To demonstrate the effectiveness of the proposed RCLAHE method in enhancing the imaging contrast while not affecting the metrics in terms of the microvasculature quantification, we used an OMAG imaging system to acquire the microvasculatural images within tissue beds in vivo, on which the algorithm is tested. In the OMAG/OCT system, we used a superluminiscent diode (SLD) with the center wavelength of 1,310 nm and bandwidth of 65 nm was used, delivering an axial resolution of ~12 µm in the air. An optical circulator was used to couple the light from the SLD into fiber-based Michelson interferometer. In the reference arm of the interferometer, a stationary mirror was utilized after polarization controller. In the sample arm of the interferometer, a microscopy objective lens with 18-mm focal length was used to achieve ~5.8 µm lateral resolution. Then, a 2×2 optical fiber coupler was utilized to recombine the backscattered light from the sample and the reflected light from the reference mirror. Since the wavelength of the light source is invisible to the human eye, a 633-nm laser diode was used as a guiding beam to locate the imaging position. This reference helps to adjust the sample under the OMAG/OCT system and image the desired location. The recombined light was then routed to a home-built high-speed spectrometer via the optical circulator. In the design of the spectrometer, a collimator with the focal length of 30 mm and a 14-b, 1,024-pixels InGaAs linescan camera (SUI, Goodrich Corp) were used. The camera speed was 47,000 lines per second and the measured SNR was ~105 dB with a light power on the sample at ~3 mW. The spectral resolution of the designed spectrometer was ~0.141 nm that provided a detectable depth range of ~3.0 mm on each side of the zero-delay line. The schematic of our imaging system is shown in Figure 2A and an image of a mouse ear pinna captured by a digital camera is shown in Figure 2B. The rectangle shown in Figure 2B is a typical field of view and scanning range for OMAG/OCT system, which is 2.2 mm × 2.2 mm in the current setup. In order to scan a larger field on the ear, we used a mechanical translating stage to move the tissue sample to the desired location and after acquisition and processing, the mosaics were stitched together to form a larger image.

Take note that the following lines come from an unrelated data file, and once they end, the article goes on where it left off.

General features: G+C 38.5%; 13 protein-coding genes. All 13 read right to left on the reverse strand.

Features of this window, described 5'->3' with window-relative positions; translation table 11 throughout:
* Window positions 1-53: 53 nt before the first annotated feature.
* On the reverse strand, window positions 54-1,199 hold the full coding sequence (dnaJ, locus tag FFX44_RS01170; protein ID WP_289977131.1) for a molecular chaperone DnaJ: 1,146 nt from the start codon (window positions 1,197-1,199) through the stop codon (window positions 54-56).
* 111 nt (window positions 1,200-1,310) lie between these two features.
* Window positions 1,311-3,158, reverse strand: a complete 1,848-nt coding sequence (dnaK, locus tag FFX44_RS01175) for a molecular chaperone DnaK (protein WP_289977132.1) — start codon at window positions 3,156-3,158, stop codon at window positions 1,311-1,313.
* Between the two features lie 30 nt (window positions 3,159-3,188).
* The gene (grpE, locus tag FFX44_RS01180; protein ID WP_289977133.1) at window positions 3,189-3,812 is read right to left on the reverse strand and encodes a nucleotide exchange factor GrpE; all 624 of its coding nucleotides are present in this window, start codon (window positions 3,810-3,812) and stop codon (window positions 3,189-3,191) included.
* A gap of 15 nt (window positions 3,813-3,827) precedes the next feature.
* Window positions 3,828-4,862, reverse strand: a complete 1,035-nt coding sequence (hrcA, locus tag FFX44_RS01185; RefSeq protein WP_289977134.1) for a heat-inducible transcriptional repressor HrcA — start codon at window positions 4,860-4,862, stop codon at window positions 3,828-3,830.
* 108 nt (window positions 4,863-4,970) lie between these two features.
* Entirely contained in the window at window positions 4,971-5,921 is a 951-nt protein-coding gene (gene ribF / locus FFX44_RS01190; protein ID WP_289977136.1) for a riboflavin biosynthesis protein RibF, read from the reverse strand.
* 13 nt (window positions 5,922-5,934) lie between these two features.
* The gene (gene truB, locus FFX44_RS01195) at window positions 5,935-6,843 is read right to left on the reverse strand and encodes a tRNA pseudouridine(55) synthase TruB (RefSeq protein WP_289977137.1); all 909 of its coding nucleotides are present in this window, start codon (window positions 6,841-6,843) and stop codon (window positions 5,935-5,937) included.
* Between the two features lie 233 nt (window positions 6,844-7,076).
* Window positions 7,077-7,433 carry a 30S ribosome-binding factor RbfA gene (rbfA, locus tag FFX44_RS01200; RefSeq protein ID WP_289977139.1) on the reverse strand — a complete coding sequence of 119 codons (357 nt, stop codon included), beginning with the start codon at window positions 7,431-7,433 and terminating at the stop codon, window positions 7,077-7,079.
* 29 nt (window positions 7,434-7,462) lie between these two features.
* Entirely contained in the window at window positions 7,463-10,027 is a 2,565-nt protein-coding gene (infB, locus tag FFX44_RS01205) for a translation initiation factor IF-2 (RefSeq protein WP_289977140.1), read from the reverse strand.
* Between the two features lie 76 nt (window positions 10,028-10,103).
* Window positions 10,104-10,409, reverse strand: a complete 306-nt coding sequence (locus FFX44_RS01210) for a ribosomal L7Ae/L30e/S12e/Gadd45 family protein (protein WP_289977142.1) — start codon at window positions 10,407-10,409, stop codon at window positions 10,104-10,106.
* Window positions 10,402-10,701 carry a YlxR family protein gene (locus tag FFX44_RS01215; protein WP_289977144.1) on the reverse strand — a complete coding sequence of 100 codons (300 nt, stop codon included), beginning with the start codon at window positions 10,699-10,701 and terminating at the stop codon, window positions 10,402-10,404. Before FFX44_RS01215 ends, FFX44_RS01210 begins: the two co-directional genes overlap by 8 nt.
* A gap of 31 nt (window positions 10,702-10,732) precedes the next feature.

Non-invasive in vivo images were acquired from the pinna of a healthy ~6 weeks old male hairless mouse (Crl:SKH1-Hrhr) weighting approximately 26 g. During the experiment, the mouse was anesthetized using 2% isoflurance (0.2 L/min O2, 0.8 L/min air). The ear was kept flat on a microscope glass using a removable double-sided tape. The experimental protocol was in compliance with the Federal guidelines for care and handling of small rodents and approved by the Institution Animal Care and Use Committee (IACUC) of the University of Washington, Seattle.
The scanning protocol was based on three-dimensional ultrahigh-sensitive optical micriangiography (UHS-OMAG) technique (9). The X-scanner (fast B-scan) was driven with a saw tooth waveform and the Y-scanner (slow C-scan) was driven with a step function waveform. The fast and slow scanners covered a rectangular area of ~2.2 mm × 2.2 mm on the sample. Each B-scan consisted of 400 A-lines covering a range of ~2.2 mm on the sample. The duty cycle of the saw tooth waveform rising edge was set at ~80% per cycle, which provided a B-scan frame rate of ~94 frames per second. The C-scan consisted of 400 scan locations with B-scan repetition of 8 frames per location for flow imaging and quantification. The total size of the data set was 1.28×106 A-lines. In order to cover a large field of view, multiple 3-D scan were acquired and the sample was translated using a mechanical stage. This allowed imaging an area of ~1.5 cm × 1.5 cm on the mouse ear pinna.
The captured data was processed off-line using MATLAB© (MathWorks) which processed repeated B-scans at the same spatial location and generated cross-sectional vessel map using eigendecomposition-based (ED) filtering technique (14). Then, the adjacent cross-sections were visualized in a volumetric formation to show 3-D information and vessel map.
Results and discussions